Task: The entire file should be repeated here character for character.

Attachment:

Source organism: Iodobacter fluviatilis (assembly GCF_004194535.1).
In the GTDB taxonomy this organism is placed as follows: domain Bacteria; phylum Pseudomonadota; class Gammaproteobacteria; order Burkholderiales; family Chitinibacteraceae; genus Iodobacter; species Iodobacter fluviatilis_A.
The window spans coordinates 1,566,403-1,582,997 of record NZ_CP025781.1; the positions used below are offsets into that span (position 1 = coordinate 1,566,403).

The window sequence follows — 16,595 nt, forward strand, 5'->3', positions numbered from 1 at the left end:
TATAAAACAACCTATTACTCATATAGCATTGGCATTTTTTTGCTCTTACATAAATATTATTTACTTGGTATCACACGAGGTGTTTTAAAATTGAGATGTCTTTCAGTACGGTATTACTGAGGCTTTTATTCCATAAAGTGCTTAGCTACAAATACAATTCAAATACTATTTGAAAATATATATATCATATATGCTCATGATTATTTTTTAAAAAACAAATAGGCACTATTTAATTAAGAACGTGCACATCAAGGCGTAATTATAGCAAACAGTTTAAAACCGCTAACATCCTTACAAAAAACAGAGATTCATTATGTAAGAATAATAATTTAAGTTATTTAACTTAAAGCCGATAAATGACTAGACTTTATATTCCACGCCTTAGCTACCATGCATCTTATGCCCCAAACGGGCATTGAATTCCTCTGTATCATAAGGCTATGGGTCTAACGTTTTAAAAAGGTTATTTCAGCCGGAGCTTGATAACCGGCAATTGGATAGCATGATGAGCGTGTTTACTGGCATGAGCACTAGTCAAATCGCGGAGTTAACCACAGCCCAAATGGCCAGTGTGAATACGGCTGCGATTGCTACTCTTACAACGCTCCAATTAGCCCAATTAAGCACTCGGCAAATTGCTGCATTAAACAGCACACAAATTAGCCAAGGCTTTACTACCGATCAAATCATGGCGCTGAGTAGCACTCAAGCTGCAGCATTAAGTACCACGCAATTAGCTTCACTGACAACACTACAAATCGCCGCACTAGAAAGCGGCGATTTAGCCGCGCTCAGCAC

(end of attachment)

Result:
Source organism: Iodobacter fluviatilis (assembly GCF_004194535.1).
In the GTDB taxonomy this organism is placed as follows: domain Bacteria; phylum Pseudomonadota; class Gammaproteobacteria; order Burkholderiales; family Chitinibacteraceae; genus Iodobacter; species Iodobacter fluviatilis_A.
The window spans coordinates 1,566,403-1,582,997 of record NZ_CP025781.1; the positions used below are offsets into that span (position 1 = coordinate 1,566,403).

The window sequence follows — 16,595 nt, forward strand, 5'->3', positions numbered from 1 at the left end:
TATAAAACAACCTATTACTCATATAGCATTGGCATTTTTTTGCTCTTACATAAATATTATTTACTTGGTATCACACGAGGTGTTTTAAAATTGAGATGTCTTTCAGTACGGTATTACTGAGGCTTTTATTCCATAAAGTGCTTAGCTACAAATACAATTCAAATACTATTTGAAAATATATATATCATATATGCTCATGATTATTTTTTAAAAAACAAATAGGCACTATTTAATTAAGAACGTGCACATCAAGGCGTAATTATAGCAAACAGTTTAAAACCGCTAACATCCTTACAAAAAACAGAGATTCATTATGTAAGAATAATAATTTAAGTTATTTAACTTAAAGCCGATAAATGACTAGACTTTATATTCCACGCCTTAGCTACCATGCATCTTATGCCCCAAACGGGCATTGAATTCCTCTGTATCATAAGGCTATGGGTCTAACGTTTTAAAAAGGTTATTTCAGCCGGAGCTTGATAACCGGCAATTGGATAGCATGATGAGCGTGTTTACTGGCATGAGCACTAGTCAAATCGCGGAGTTAACCACAGCCCAAATGGCCAGTGTGAATACGGCTGCGATTGCTACTCTTACAACGCTCCAATTAGCCCAATTAAGCACTCGGCAAATTGCTGCATTAAACAGCACACAAATTAGCCAAGGCTTTACTACCGATCAAATCATGGCGCTGAGTAGCACTCAAGCTGCAGCATTAAGTACCACGCAATTAGCTTCACTGACAACACTACAAATCGCCGCACTAGAAAGCGGCGATTTAGCCGCGCTCAGCAC